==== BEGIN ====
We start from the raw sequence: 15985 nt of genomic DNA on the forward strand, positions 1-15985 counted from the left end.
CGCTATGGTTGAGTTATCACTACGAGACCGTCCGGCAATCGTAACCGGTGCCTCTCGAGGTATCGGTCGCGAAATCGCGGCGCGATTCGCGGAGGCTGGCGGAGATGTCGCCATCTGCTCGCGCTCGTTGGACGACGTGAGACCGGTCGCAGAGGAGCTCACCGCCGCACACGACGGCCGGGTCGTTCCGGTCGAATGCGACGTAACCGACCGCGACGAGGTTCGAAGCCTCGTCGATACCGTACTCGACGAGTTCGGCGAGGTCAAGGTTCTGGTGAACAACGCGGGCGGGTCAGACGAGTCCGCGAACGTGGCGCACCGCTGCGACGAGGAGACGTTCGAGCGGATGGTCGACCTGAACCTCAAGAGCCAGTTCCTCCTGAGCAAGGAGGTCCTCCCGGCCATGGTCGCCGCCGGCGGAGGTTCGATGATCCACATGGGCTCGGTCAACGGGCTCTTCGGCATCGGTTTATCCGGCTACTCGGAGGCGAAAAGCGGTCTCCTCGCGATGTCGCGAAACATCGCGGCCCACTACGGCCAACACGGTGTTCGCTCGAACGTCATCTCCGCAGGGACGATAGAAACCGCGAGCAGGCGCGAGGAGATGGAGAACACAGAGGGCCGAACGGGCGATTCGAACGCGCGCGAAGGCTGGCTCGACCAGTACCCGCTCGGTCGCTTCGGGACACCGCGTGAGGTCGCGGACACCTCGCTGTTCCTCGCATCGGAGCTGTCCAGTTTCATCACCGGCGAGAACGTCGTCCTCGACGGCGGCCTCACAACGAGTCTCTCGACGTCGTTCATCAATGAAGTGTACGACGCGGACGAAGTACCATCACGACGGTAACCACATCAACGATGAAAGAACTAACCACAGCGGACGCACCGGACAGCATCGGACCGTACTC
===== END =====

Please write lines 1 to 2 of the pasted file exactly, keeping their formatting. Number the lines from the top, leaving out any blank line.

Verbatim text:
We start from the raw sequence: 15985 nt of genomic DNA on the forward strand, positions 1-15985 counted from the left end.
CGCTATGGTTGAGTTATCACTACGAGACCGTCCGGCAATCGTAACCGGTGCCTCTCGAGGTATCGGTCGCGAAATCGCGGCGCGATTCGCGGAGGCTGGCGGAGATGTCGCCATCTGCTCGCGCTCGTTGGACGACGTGAGACCGGTCGCAGAGGAGCTCACCGCCGCACACGACGGCCGGGTCGTTCCGGTCGAATGCGACGTAACCGACCGCGACGAGGTTCGAAGCCTCGTCGATACCGTACTCGACGAGTTCGGCGAGGTCAAGGTTCTGGTGAACAACGCGGGCGGGTCAGACGAGTCCGCGAACGTGGCGCACCGCTGCGACGAGGAGACGTTCGAGCGGATGGTCGACCTGAACCTCAAGAGCCAGTTCCTCCTGAGCAAGGAGGTCCTCCCGGCCATGGTCGCCGCCGGCGGAGGTTCGATGATCCACATGGGCTCGGTCAACGGGCTCTTCGGCATCGGTTTATCCGGCTACTCGGAGGCGAAAAGCGGTCTCCTCGCGATGTCGCGAAACATCGCGGCCCACTACGGCCAACACGGTGTTCGCTCGAACGTCATCTCCGCAGGGACGATAGAAACCGCGAGCAGGCGCGAGGAGATGGAGAACACAGAGGGCCGAACGGGCGATTCGAACGCGCGCGAAGGCTGGCTCGACCAGTACCCGCTCGGTCGCTTCGGGACACCGCGTGAGGTCGCGGACACCTCGCTGTTCCTCGCATCGGAGCTGTCCAGTTTCATCACCGGCGAGAACGTCGTCCTCGACGGCGGCCTCACAACGAGTCTCTCGACGTCGTTCATCAATGAAGTGTACGACGCGGACGAAGTACCATCACGACGGTAACCACATCAACGATGAAAGAACTAACCACAGCGGACGCACCGGACAGCATCGGACCGTACTC